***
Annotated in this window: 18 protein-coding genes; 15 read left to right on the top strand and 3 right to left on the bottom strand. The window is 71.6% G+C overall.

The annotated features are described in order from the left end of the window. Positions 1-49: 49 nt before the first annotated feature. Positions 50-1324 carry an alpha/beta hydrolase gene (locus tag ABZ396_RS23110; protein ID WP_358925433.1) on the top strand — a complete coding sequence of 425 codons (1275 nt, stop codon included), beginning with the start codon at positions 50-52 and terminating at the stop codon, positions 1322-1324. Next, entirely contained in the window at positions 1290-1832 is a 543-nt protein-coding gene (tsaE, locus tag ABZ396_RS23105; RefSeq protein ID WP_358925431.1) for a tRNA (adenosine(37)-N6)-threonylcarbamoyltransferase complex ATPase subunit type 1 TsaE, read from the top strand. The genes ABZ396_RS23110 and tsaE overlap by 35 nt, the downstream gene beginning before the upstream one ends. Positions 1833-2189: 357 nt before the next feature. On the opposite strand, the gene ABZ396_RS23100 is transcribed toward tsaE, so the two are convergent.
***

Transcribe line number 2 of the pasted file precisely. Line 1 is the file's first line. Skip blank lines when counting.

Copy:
The annotated features are described in order from the left end of the window. Positions 1-49: 49 nt before the first annotated feature. Positions 50-1324 carry an alpha/beta hydrolase gene (locus tag ABZ396_RS23110; protein ID WP_358925433.1) on the top strand — a complete coding sequence of 425 codons (1275 nt, stop codon included), beginning with the start codon at positions 50-52 and terminating at the stop codon, positions 1322-1324. Next, entirely contained in the window at positions 1290-1832 is a 543-nt protein-coding gene (tsaE, locus tag ABZ396_RS23105; RefSeq protein ID WP_358925431.1) for a tRNA (adenosine(37)-N6)-threonylcarbamoyltransferase complex ATPase subunit type 1 TsaE, read from the top strand. The genes ABZ396_RS23110 and tsaE overlap by 35 nt, the downstream gene beginning before the upstream one ends. Positions 1833-2189: 357 nt before the next feature. On the opposite strand, the gene ABZ396_RS23100 is transcribed toward tsaE, so the two are convergent.